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  2. David, combined with the fact that KPA soldiers are joining the underground Church, the military vs. the Juche cult government is looking like the possible fault line of the early stages of a formal dissidence. Combined with the ajumma rebellion, this dissidence could be trouble for the Juche godmakers. If KJI is as weak and sickly as some suspect (lets see if he really travels to China), this could be the beginning of the end.




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  3. KCJ, do you have a more recent link than 2007? I’d like to gauge whether this trend appears to be coming to a boil, staying at a low heat, or cooling off.

    When collapse does come, it would be nice if there’s a network of people of faith throughout the country, to offset the military and the meth heads.




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  4. No, I don’t, but it stands to reason that the fervor has increased, and certainly not leveled off at all by the testimony of defectors. Open Doors puts the number of underground Christians at a half million. The Christian NGOs in the ROK possess mature plans and abundant resources to surge into NK at the slightest crack of an opening. The ROK has more than 176 missionary-sending organizations (there were 21 in 1979) and sends more missionaries abroad (per capita) than any country on earth.

    Kim Jong Il fears that cross-border contacts will puncture the hermetic seal that he has tried, with considerable success, to place around North Korea – the seal that preserves the Kim dynasty and its “divinity.” Anything that casts doubt on the beneficence or omnipotence of the “Dear Leader” has to be repressed. That is why there is renewed government interest in ensuring that North Koreans coming back from China are not “infected” either by South Korean democracy or any form of religious belief. As one interviewee explained after her experience with North Korean border guards, the DPRK government fears that “Juche will be toppled by Christianity.”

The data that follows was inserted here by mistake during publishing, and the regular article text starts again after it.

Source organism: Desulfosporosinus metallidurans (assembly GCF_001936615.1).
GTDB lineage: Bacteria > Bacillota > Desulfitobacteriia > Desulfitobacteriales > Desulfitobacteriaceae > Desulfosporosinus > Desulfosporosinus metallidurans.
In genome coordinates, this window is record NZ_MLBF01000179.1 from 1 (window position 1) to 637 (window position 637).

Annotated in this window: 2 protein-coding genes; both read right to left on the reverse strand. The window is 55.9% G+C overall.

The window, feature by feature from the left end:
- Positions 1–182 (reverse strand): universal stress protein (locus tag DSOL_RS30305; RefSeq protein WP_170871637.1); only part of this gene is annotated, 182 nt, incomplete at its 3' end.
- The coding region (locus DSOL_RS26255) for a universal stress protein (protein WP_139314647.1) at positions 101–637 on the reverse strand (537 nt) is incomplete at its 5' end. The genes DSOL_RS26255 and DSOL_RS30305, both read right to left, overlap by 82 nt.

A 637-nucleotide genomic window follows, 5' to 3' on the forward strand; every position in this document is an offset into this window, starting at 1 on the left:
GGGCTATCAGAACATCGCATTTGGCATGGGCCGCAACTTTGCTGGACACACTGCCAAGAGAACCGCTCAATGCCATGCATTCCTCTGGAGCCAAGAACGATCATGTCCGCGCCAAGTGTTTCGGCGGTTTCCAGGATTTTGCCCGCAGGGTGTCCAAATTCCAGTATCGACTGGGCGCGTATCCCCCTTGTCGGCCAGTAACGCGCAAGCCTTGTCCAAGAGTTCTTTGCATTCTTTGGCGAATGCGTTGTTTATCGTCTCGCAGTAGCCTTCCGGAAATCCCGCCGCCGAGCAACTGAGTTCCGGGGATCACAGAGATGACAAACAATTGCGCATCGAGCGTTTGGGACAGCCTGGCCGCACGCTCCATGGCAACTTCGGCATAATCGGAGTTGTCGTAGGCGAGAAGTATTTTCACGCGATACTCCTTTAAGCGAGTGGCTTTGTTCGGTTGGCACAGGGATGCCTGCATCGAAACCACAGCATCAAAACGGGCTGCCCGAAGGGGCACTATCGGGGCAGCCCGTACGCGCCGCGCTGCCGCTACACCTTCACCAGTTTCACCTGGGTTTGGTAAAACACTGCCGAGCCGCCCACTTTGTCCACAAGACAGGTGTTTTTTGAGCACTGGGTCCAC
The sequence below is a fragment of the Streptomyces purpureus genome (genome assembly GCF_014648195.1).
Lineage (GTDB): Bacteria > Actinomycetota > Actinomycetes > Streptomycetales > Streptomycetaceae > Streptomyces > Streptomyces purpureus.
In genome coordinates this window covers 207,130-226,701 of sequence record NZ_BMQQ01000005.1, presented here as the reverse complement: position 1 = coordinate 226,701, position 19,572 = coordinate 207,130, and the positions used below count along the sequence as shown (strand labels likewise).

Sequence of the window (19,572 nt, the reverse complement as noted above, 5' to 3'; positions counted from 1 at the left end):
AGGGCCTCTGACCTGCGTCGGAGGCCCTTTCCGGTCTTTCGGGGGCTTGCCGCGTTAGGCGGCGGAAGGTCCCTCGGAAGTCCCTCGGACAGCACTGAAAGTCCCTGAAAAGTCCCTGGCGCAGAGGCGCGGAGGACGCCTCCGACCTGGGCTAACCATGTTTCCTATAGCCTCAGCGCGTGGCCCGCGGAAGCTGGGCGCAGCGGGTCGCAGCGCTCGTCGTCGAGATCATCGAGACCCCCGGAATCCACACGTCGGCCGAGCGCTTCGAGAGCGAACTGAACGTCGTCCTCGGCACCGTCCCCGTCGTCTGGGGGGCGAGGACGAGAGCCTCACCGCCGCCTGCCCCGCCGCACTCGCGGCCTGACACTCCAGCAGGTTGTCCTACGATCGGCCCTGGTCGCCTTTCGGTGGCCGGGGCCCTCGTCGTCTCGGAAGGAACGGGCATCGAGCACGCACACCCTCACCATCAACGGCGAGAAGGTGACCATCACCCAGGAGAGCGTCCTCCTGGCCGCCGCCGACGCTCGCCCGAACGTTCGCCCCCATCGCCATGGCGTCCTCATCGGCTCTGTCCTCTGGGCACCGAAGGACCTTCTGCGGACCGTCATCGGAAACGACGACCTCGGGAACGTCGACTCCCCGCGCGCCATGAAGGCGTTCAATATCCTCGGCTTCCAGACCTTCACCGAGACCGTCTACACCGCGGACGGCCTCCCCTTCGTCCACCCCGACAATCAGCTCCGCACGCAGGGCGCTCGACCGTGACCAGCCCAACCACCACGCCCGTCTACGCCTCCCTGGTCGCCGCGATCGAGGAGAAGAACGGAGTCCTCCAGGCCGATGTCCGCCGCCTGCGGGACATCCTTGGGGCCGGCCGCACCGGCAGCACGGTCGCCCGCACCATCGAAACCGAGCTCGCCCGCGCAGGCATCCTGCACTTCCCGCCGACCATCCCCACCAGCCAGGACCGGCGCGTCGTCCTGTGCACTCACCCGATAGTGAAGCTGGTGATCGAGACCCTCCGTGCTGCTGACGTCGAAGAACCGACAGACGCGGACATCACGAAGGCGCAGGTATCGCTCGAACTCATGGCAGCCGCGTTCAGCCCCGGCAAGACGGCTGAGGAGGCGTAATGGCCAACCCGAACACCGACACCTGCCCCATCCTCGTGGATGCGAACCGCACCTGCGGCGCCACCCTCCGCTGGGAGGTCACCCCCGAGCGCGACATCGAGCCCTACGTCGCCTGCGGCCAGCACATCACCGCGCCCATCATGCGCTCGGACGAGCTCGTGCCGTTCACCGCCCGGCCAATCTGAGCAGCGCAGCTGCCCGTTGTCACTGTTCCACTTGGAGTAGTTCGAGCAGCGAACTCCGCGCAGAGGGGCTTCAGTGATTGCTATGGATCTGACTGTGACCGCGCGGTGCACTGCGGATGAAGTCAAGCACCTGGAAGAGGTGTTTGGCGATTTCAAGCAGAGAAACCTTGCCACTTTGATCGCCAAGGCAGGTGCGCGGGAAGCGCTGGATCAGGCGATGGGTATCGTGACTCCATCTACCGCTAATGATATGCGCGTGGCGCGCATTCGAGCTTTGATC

Source: Prison Without Bars: U.S. Commission on International Religious Freedom report

    Dr. Andrei Lankov believes that post-Juche NK could rapidly convert to Christianity.

    “It is remarkable how successful Protestantism is among Northern defectors who are currently living in South Korea. Many of them converted in the first months of their sojourn. Once again, this can be partially explained by the active involvement of right-wing Christians with the refugee community (the secular left and South Korean society in general are quite indifferent if not hostile to these people). Still, it is clear that North Koreans are willing to embrace the religion with exceptional zeal. Perhaps this is a sign of things to come…”